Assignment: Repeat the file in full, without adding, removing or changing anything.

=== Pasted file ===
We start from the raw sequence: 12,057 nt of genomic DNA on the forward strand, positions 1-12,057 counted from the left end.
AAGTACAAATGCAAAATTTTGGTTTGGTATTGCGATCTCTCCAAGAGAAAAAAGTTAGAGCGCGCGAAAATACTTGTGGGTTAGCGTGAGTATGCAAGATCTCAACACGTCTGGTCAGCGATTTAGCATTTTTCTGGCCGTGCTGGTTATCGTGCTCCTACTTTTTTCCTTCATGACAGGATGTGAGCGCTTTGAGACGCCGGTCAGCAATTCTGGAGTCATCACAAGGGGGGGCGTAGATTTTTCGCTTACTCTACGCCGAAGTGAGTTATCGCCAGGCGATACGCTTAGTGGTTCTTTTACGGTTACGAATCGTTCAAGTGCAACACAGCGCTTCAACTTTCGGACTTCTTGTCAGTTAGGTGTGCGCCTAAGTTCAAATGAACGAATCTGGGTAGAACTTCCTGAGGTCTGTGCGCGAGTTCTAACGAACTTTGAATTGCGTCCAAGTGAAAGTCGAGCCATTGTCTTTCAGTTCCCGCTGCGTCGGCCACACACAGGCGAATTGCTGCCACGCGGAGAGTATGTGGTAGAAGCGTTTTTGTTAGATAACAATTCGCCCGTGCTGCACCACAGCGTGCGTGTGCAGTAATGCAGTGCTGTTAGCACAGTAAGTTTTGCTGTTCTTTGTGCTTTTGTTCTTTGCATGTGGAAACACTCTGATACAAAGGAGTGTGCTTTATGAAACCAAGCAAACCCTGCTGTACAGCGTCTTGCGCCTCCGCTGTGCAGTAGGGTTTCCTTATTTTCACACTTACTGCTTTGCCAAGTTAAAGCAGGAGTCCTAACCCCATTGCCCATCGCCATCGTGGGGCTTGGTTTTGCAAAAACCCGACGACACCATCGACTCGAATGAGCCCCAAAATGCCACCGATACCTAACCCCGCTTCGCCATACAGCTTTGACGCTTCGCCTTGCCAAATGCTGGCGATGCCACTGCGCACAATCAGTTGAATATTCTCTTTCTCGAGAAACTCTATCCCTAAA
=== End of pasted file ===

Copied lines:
We start from the raw sequence: 12,057 nt of genomic DNA on the forward strand, positions 1-12,057 counted from the left end.
AAGTACAAATGCAAAATTTTGGTTTGGTATTGCGATCTCTCCAAGAGAAAAAAGTTAGAGCGCGCGAAAATACTTGTGGGTTAGCGTGAGTATGCAAGATCTCAACACGTCTGGTCAGCGATTTAGCATTTTTCTGGCCGTGCTGGTTATCGTGCTCCTACTTTTTTCCTTCATGACAGGATGTGAGCGCTTTGAGACGCCGGTCAGCAATTCTGGAGTCATCACAAGGGGGGGCGTAGATTTTTCGCTTACTCTACGCCGAAGTGAGTTATCGCCAGGCGATACGCTTAGTGGTTCTTTTACGGTTACGAATCGTTCAAGTGCAACACAGCGCTTCAACTTTCGGACTTCTTGTCAGTTAGGTGTGCGCCTAAGTTCAAATGAACGAATCTGGGTAGAACTTCCTGAGGTCTGTGCGCGAGTTCTAACGAACTTTGAATTGCGTCCAAGTGAAAGTCGAGCCATTGTCTTTCAGTTCCCGCTGCGTCGGCCACACACAGGCGAATTGCTGCCACGCGGAGAGTATGTGGTAGAAGCGTTTTTGTTAGATAACAATTCGCCCGTGCTGCACCACAGCGTGCGTGTGCAGTAATGCAGTGCTGTTAGCACAGTAAGTTTTGCTGTTCTTTGTGCTTTTGTTCTTTGCATGTGGAAACACTCTGATACAAAGGAGTGTGCTTTATGAAACCAAGCAAACCCTGCTGTACAGCGTCTTGCGCCTCCGCTGTGCAGTAGGGTTTCCTTATTTTCACACTTACTGCTTTGCCAAGTTAAAGCAGGAGTCCTAACCCCATTGCCCATCGCCATCGTGGGGCTTGGTTTTGCAAAAACCCGACGACACCATCGACTCGAATGAGCCCCAAAATGCCACCGATACCTAACCCCGCTTCGCCATACAGCTTTGACGCTTCGCCTTGCCAAATGCTGGCGATGCCACTGCGCACAATCAGTTGAATATTCTCTTTCTCGAGAAACTCTATCCCTAAA